Tony Fadell, former senior vice president of Apple’s iPod division, current advisor to the CEO, “father of the iPod,” and an executive involved in the development of the iPhone, is leaving the company, according to a New York Times report. Fadell stepped down from his position as senior vice president of Apple’s iPod division in November 2008 for personal reasons, and was replaced by Mark Papermaster, a former IBM executive, who took on the role of senior vice president of Devices Hardware Engineering; Fadell’s wife Danielle Lambert, former Apple vice president of Human Resources, also left in November 2008. While Fadell declined to talk about Apple with the NYT, he did say that his primary focus going forward would be “helping the environment by working with consumer green-tech companies.” “I’m determined to tell my kids and grandkids amazing stories beyond my iPod and iPhone ones,” he said.
Apple has posted a number of iPad Guided Tour videos on its website. Each one is several minutes long, and explains how to use one of the device’s applications. Individual tours are available for Safari, Mail, Photos, Videos, YouTube, iPod, iTunes, iBooks, Keynote, Pages, and Numbers. Apple’s iPad Guided Tour videos are available for viewing now on the company’s website.
Apple today announced that it will be opening all 221 of its U.S. retail stores at 9 a.m. local time on Saturday for the iPad launch. In addition to Apple retail stores, the company notes that the device will also be available at “most” Best Buy stores on launch day. Apple’s retail stores will offer a free Personal Setup service to every iPad customer, and will also be hosting special iPad workshops to help customers learn more about the device. While the iPad will initially only be available from Apple—both online and retail—and retail Best Buy stores, the device will eventually be sold at select Apple Authorized Resellers and campus bookstores, as well. “iPad connects users with their apps and content in a far more intimate and fun way than ever before,” said Steve Jobs, Apple’s CEO. “We can’t wait for users to get their hands and fingers on it this weekend.”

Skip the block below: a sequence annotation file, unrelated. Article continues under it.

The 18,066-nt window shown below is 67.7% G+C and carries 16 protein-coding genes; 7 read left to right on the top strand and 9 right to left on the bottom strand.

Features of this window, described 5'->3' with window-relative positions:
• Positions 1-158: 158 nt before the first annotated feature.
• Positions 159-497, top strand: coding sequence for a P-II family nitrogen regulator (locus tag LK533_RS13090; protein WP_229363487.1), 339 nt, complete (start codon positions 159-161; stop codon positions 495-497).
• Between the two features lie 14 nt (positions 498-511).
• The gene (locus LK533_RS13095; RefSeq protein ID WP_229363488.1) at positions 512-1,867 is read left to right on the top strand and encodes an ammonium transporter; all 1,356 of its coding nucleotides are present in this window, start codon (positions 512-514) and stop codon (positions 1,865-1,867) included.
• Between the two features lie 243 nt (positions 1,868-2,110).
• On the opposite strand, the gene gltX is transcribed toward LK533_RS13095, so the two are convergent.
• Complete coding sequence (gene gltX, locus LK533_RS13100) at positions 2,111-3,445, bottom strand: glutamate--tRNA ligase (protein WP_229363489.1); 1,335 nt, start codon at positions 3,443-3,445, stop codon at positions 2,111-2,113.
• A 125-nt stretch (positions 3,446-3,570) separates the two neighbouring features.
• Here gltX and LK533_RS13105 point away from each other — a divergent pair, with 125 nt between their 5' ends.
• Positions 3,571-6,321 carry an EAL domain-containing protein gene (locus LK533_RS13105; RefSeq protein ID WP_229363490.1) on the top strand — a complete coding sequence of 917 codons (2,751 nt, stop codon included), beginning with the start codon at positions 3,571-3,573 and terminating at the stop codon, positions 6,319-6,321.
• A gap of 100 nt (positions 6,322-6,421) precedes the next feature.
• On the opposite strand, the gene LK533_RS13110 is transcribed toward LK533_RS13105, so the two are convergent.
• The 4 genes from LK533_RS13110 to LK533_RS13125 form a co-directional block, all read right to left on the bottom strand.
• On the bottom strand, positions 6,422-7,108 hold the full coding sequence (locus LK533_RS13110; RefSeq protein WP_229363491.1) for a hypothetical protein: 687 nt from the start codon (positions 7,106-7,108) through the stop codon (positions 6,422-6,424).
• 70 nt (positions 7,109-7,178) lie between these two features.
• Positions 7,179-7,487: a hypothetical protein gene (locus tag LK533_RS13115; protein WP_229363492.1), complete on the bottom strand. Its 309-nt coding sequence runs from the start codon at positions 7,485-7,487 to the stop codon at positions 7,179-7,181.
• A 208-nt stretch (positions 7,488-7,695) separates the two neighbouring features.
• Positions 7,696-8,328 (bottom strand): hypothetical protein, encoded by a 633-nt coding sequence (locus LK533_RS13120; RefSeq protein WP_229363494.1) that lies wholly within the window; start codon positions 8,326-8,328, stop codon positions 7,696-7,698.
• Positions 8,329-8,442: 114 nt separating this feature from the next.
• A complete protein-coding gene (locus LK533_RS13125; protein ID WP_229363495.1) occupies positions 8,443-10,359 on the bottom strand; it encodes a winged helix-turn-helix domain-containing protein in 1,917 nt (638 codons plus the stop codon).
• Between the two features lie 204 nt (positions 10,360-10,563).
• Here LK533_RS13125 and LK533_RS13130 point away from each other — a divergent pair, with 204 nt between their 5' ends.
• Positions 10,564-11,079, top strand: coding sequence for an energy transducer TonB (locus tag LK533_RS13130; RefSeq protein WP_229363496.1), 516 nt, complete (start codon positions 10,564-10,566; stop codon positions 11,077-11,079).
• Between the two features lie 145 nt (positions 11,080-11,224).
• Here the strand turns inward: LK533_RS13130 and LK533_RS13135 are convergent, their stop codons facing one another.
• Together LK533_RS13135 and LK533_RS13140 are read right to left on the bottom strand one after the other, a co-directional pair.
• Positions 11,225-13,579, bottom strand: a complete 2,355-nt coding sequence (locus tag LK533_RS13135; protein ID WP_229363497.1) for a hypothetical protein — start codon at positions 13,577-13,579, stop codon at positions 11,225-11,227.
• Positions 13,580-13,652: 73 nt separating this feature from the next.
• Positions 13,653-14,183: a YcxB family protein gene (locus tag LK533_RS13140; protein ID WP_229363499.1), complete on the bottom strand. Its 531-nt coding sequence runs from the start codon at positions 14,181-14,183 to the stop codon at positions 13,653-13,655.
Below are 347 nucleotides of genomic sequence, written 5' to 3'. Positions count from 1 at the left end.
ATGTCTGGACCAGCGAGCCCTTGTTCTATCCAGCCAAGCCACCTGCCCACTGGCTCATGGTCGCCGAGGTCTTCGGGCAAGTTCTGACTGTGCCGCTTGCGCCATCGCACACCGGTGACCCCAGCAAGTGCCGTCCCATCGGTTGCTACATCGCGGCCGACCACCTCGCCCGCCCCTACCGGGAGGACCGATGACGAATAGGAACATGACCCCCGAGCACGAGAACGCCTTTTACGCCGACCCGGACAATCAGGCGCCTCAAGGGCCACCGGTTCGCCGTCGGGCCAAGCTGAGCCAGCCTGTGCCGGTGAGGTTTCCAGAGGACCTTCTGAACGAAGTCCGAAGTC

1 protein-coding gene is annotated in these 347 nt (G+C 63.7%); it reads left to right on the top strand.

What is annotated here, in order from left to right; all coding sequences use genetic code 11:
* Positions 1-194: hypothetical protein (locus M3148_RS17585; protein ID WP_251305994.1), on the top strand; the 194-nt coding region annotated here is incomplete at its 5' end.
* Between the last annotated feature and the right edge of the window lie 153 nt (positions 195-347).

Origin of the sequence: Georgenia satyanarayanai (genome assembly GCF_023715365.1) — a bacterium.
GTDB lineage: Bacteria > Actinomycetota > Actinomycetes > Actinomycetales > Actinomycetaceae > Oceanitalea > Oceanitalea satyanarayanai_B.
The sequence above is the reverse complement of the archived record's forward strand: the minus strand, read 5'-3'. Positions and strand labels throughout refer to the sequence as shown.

Fujitsu has transferred the rights to the iPad trademark in the U.S. to Apple ahead of the device’s launch later this week. The Sydney Morning Herald reports that Fujitsu agreed last week to assign all rights to the iPad name to Apple beginning on March 17. Fujitsu had originally registered the iPad name in 2003 in connection to a handheld scanner launched by its U.S. subsidiary the year before that was used by retail store clerks for inventory management and other business activities. Details of the agreement between the two companies are not known, however, Fujitsu appears to have changed its stance on the matter since the iPad unveiling; a company representative said the day after Apple’s iPad event that “It’s our understanding that the name is ours,” adding that “mobile is a keyword for Fujitsu’s iPad, too.”
Apple has updated its website to indicate that all new iPad pre-orders will ship on April 12, and has also removed the option of reserving an iPad for in-store pickup on April 3, suggesting the company has sold through its initial allotment of iPad units. Those who pre-ordered earlier and received an e-mail stating that their iPad would arrive on April 3rd should still receive their units on launch day. Although Apple has closed iPad reservations for pickup at an Apple retail store on April 3rd, it remains unclear as to whether the company will have any extra stock on hand to sell to customers who didn’t make a reservation, as the company’s iPad page currently states that customers can “buy iPad at [their] favorite Apple Retail Store starting April 3.” All Wi-Fi + 3G models of iPad are still listed as shipping in “late April.”